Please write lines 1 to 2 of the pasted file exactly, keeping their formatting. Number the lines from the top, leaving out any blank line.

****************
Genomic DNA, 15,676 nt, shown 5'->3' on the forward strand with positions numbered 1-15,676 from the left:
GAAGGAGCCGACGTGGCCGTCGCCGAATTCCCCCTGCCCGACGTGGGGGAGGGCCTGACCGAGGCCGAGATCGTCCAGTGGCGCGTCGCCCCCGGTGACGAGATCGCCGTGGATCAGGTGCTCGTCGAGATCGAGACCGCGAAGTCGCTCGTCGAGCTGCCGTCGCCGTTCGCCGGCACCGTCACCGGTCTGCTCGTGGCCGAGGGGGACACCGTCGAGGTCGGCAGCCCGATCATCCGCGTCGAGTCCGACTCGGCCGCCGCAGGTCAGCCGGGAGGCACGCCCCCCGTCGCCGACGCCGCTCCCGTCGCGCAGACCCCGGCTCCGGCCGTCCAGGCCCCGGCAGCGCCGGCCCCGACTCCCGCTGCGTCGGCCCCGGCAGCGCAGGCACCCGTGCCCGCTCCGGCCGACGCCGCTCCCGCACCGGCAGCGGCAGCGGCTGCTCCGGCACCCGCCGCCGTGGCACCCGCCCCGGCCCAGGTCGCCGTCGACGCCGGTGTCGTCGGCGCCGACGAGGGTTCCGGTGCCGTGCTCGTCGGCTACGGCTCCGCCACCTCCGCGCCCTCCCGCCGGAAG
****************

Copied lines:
Genomic DNA, 15,676 nt, shown 5'->3' on the forward strand with positions numbered 1-15,676 from the left:
GAAGGAGCCGACGTGGCCGTCGCCGAATTCCCCCTGCCCGACGTGGGGGAGGGCCTGACCGAGGCCGAGATCGTCCAGTGGCGCGTCGCCCCCGGTGACGAGATCGCCGTGGATCAGGTGCTCGTCGAGATCGAGACCGCGAAGTCGCTCGTCGAGCTGCCGTCGCCGTTCGCCGGCACCGTCACCGGTCTGCTCGTGGCCGAGGGGGACACCGTCGAGGTCGGCAGCCCGATCATCCGCGTCGAGTCCGACTCGGCCGCCGCAGGTCAGCCGGGAGGCACGCCCCCCGTCGCCGACGCCGCTCCCGTCGCGCAGACCCCGGCTCCGGCCGTCCAGGCCCCGGCAGCGCCGGCCCCGACTCCCGCTGCGTCGGCCCCGGCAGCGCAGGCACCCGTGCCCGCTCCGGCCGACGCCGCTCCCGCACCGGCAGCGGCAGCGGCTGCTCCGGCACCCGCCGCCGTGGCACCCGCCCCGGCCCAGGTCGCCGTCGACGCCGGTGTCGTCGGCGCCGACGAGGGTTCCGGTGCCGTGCTCGTCGGCTACGGCTCCGCCACCTCCGCGCCCTCCCGCCGGAAG